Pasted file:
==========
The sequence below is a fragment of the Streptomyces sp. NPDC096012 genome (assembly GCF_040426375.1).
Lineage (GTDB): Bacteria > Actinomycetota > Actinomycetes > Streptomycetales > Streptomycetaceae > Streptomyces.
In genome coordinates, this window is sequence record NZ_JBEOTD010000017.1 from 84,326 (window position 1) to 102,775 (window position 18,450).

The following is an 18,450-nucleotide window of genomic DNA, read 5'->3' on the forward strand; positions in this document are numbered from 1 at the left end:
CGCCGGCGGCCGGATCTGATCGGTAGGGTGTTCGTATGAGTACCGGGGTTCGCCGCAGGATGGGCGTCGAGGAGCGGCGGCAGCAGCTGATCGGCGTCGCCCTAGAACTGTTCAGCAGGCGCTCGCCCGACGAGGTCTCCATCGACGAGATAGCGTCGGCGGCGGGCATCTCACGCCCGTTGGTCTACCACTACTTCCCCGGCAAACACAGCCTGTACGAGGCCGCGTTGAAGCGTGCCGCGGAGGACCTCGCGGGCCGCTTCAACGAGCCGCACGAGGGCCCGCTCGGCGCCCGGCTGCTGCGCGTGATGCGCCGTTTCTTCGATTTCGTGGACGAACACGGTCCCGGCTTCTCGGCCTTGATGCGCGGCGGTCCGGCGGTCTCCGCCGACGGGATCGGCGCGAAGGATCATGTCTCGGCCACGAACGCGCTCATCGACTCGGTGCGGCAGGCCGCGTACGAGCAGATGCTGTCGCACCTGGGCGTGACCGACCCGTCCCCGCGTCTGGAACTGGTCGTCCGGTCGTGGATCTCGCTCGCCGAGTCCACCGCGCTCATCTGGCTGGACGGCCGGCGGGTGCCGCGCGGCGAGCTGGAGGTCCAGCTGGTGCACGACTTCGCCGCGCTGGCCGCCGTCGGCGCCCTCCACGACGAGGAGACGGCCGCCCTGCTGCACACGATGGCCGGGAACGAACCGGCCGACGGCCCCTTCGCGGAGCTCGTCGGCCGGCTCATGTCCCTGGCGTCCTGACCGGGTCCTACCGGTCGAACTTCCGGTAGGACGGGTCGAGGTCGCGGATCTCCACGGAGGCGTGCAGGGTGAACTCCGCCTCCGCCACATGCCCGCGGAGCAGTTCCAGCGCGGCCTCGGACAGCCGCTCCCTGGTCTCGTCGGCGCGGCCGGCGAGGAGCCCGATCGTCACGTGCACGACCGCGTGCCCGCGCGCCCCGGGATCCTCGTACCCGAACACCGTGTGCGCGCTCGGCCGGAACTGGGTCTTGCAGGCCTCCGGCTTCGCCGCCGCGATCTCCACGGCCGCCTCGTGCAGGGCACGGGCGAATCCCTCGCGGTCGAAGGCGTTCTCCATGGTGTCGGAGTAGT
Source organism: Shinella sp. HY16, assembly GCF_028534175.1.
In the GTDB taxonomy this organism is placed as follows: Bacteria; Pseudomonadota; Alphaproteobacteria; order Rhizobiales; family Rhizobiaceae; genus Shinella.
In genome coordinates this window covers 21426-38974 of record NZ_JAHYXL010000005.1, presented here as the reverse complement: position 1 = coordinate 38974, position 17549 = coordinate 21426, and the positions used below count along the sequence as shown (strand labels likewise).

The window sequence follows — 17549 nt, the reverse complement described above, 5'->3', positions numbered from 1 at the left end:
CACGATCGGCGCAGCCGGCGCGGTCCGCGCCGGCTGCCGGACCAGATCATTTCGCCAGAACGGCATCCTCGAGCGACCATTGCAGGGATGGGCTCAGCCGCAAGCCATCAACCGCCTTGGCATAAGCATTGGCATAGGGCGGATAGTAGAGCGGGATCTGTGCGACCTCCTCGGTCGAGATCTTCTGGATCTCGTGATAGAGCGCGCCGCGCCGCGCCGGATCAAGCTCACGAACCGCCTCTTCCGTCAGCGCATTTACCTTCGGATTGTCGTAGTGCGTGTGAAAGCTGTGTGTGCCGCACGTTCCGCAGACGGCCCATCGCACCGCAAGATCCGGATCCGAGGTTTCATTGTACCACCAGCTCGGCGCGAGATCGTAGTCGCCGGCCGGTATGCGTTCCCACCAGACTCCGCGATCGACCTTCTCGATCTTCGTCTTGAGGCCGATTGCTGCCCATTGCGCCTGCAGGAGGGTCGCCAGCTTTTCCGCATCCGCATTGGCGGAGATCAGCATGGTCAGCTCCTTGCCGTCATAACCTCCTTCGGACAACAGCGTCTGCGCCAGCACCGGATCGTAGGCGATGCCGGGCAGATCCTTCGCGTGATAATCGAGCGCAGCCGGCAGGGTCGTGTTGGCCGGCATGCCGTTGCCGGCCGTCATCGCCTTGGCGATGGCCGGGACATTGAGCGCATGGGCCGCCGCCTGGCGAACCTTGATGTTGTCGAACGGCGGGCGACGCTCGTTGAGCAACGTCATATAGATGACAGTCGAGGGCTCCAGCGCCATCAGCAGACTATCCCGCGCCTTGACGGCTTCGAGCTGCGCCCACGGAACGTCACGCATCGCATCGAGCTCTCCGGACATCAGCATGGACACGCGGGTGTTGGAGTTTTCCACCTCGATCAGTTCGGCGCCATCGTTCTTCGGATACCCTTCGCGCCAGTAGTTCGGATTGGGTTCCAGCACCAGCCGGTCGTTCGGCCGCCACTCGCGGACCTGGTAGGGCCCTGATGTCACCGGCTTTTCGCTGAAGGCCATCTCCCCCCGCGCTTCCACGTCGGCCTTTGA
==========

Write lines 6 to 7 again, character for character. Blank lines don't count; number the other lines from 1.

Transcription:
Source organism: Shinella sp. HY16, assembly GCF_028534175.1.
In the GTDB taxonomy this organism is placed as follows: Bacteria; Pseudomonadota; Alphaproteobacteria; order Rhizobiales; family Rhizobiaceae; genus Shinella.